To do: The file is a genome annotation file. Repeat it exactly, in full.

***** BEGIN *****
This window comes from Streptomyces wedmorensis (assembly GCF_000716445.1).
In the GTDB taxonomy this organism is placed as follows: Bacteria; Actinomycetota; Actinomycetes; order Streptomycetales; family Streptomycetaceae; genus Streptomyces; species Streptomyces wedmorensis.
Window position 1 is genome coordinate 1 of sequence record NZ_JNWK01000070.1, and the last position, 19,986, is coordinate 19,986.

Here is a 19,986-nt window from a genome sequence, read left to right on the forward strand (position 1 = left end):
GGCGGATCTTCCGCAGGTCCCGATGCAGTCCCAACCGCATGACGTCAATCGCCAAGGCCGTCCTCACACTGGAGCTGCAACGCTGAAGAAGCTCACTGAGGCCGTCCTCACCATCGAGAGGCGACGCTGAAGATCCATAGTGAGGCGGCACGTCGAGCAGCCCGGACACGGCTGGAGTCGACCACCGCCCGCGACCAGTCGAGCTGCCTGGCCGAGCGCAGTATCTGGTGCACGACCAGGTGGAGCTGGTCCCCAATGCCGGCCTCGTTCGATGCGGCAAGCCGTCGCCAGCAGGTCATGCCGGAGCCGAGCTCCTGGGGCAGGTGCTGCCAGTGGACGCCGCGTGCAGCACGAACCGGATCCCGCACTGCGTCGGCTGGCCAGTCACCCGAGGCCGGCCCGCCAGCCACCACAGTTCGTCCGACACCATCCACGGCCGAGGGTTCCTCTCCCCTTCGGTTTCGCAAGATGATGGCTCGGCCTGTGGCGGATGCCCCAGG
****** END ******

This window comes from Streptomyces wedmorensis (assembly GCF_000716445.1).
In the GTDB taxonomy this organism is placed as follows: Bacteria; Actinomycetota; Actinomycetes; order Streptomycetales; family Streptomycetaceae; genus Streptomyces; species Streptomyces wedmorensis.
Window position 1 is genome coordinate 1 of sequence record NZ_JNWK01000070.1, and the last position, 19,986, is coordinate 19,986.

Here is a 19,986-nt window from a genome sequence, read left to right on the forward strand (position 1 = left end):
GGCGGATCTTCCGCAGGTCCCGATGCAGTCCCAACCGCATGACGTCAATCGCCAAGGCCGTCCTCACACTGGAGCTGCAACGCTGAAGAAGCTCACTGAGGCCGTCCTCACCATCGAGAGGCGACGCTGAAGATCCATAGTGAGGCGGCACGTCGAGCAGCCCGGACACGGCTGGAGTCGACCACCGCCCGCGACCAGTCGAGCTGCCTGGCCGAGCGCAGTATCTGGTGCACGACCAGGTGGAGCTGGTCCCCAATGCCGGCCTCGTTCGATGCGGCAAGCCGTCGCCAGCAGGTCATGCCGGAGCCGAGCTCCTGGGGCAGGTGCTGCCAGTGGACGCCGCGTGCAGCACGAACCGGATCCCGCACTGCGTCGGCTGGCCAGTCACCCGAGGCCGGCCCGCCAGCCACCACAGTTCGTCCGACACCATCCACGGCCGAGGGTTCCTCTCCCCTTCGGTTTCGCAAGATGATGGCTCGGCCTGTGGCGGATGCCCCAGG